Let’s use Maura as an example.
Scenario 1, Maura is Dragon_Girl
On Twitter, I see a lot of:
@Dragon_Girl New “Wizard Woman” blog post. Where did the legend of dragons begin? (inserts link here)
@Dragon_Girl Book coming out soon. Should be here by end of May
@Dragon_Girl I love the cover. What do you think? (She attaches the cover here)
@Dragon_Girl Book signing is this weekend. Make sure you are early before we run out of books (attaches information on how to get to book signing)
***Notice I NEVER see Dragon_Girl’s NAME. She is always top of mind, but using the WRONG NAME. Even if I wanted to buy her book, I would be at a loss and would have to go do research. If I have an antsy husband who wants me to hurry and get my book so we can go to Costco, and a baby who is teething and starting to fuss, I am not that motivated to figure out Dragon_Girl’s real identity.
Scenario 2, Maura Using Pen Name Maura Devlin
On the contrary, I SHOULD see a lot of:
@Maura_Devlin New “Wizard Woman” blog post. Where did the legend of dragons begin? (inserts link here)
@Maura_Devlin The dragons are near! Book coming out soon. End of May!
@Maura_Devlin I love the cover. What do you think? (She attaches the cover w/dragon art here)
@Maura_Devlin Book signing is this weekend. Make sure you are early before we run out of books (attaches information on how to get to book signing)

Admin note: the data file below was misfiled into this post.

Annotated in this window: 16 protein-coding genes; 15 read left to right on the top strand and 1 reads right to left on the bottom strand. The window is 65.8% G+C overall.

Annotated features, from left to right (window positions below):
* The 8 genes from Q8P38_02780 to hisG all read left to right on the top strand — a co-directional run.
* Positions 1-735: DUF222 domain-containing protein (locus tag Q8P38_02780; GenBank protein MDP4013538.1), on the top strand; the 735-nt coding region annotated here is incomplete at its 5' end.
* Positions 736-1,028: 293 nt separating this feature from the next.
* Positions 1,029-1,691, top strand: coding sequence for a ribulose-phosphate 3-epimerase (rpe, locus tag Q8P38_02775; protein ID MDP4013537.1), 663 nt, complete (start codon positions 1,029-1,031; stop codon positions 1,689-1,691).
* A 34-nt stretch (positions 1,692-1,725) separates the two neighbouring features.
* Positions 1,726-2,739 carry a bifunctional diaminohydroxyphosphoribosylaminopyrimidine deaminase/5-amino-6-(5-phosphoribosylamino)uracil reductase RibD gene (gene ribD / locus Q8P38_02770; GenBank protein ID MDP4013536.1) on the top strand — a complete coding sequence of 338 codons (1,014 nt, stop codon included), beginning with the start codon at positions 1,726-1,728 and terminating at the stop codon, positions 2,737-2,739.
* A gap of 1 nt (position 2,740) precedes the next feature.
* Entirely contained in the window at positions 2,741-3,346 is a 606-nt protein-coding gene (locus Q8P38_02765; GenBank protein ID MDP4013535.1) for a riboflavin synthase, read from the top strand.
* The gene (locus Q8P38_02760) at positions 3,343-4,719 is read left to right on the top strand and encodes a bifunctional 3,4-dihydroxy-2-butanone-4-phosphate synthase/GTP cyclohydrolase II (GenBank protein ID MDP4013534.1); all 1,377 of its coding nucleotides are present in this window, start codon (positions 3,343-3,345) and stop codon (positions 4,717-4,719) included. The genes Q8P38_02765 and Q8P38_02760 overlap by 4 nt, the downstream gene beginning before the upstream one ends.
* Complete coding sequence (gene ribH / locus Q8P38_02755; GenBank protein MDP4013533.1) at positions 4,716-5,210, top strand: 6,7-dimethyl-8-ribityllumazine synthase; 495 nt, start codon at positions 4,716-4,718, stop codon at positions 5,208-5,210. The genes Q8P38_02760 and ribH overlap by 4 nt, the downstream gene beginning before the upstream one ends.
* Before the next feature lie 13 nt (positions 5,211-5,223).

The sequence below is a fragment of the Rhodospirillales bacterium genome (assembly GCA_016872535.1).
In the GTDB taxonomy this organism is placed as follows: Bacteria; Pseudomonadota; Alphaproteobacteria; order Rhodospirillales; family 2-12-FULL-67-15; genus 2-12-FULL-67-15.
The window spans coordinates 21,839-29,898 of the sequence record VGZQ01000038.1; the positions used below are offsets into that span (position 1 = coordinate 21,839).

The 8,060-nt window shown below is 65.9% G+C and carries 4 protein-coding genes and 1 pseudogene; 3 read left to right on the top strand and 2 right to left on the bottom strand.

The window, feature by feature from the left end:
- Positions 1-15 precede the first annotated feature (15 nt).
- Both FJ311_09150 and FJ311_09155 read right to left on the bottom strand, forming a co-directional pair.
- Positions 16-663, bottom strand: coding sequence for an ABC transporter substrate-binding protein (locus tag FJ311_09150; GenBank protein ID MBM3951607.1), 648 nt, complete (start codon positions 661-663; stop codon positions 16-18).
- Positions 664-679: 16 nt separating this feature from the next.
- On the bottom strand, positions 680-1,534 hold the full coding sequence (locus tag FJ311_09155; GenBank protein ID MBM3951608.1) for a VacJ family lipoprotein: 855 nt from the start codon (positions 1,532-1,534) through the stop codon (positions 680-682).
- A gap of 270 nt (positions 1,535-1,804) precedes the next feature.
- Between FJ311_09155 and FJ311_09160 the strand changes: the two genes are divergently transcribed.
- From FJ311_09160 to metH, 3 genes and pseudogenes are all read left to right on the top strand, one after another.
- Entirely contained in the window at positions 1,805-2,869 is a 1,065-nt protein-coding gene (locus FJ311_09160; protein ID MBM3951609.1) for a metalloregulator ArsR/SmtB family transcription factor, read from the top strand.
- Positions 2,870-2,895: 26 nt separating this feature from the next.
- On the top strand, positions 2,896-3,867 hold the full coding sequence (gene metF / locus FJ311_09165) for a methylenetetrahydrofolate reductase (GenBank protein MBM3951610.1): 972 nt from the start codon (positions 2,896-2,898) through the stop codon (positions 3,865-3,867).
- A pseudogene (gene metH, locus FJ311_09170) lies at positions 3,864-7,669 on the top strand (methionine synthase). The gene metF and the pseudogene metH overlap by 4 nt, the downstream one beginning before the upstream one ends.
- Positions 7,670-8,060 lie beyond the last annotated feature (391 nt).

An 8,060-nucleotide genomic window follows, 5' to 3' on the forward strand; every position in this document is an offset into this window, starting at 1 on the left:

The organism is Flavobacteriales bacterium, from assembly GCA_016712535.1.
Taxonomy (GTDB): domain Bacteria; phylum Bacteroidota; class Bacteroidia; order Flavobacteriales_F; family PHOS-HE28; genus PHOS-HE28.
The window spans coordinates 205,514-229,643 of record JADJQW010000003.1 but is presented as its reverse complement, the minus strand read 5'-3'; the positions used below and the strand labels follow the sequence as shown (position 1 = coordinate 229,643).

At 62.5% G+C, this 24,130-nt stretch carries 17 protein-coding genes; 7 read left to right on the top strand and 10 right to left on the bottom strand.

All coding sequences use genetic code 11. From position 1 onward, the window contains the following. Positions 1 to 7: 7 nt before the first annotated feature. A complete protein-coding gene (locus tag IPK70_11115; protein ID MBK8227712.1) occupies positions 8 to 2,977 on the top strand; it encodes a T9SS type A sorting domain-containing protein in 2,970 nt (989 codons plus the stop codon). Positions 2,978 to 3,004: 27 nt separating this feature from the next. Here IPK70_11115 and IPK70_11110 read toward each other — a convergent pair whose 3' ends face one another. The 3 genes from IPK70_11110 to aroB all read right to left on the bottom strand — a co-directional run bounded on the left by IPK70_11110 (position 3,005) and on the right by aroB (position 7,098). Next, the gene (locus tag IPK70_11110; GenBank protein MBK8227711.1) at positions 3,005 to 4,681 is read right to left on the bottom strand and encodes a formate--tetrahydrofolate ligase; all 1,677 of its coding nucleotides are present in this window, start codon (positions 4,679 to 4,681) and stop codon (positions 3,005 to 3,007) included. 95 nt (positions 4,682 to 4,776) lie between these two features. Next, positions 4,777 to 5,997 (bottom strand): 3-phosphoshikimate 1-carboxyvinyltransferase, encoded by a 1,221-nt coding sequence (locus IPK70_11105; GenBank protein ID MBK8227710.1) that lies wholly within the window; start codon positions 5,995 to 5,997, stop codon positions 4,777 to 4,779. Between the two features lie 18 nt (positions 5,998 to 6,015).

Maura Devlin doesn’t need to be Dragon_Girl for those who follow to get that she writes fantasy. We are actually pretty sharp. This second scenario keeps Maura’s name continually top of mind so that those in her network see a scrolling stream of, “Maura Devlin, Maura Devlin, Maura Devlin…always linked with her content—dragons/fantasy.”
So, what if you have used the wrong name, what now?
Don’t panic. It is pretty simple to remedy. Go change your username as soon as possible. Those following you are clever. They will “get” that this is a change to your pen name. If it makes you feel better, send out an announcement that you are now focusing on building your brand. Likely no one will blink an eye.
Professional authors use their names and so should we. Using our name sends a message to others that we believe in ourselves and have confidence in the future of our work.
On Twitter and MySpace changing your user name is relatively easy. Facebook is less moniker-friendly, so most of you should be okay unless you started your FB page under any other name than the one you want printed on your books. My advice? Start over. Create another FB page with your pen name and transfer your friends over.
If you cannot get your name, be creative. Kristen_Lamb can easily be The_KristenLamb, KLamb, KristenLambTX, Author_KristenLamb. THIS is a good time to be creative, ;).
Time is precious, so make sure you maximize your efforts by focusing all your energies behind the name you wish to brand. It will save a lot of time for you and confusion for your fans. Branding the right name will help you work smarter, not harder. You need time left over to write great books.
Happy writing! Until next time…
By the way! If you loved this blog and just want MORE? My book, “We Are Not Alone–The Writer’s Guide to Social Media” is now available. Buy one today and take charge of your writing career! My book is designed specifically for writers. I want to change your habits, not your personality. Harness that same creative energy used for writing and use it to build your platform.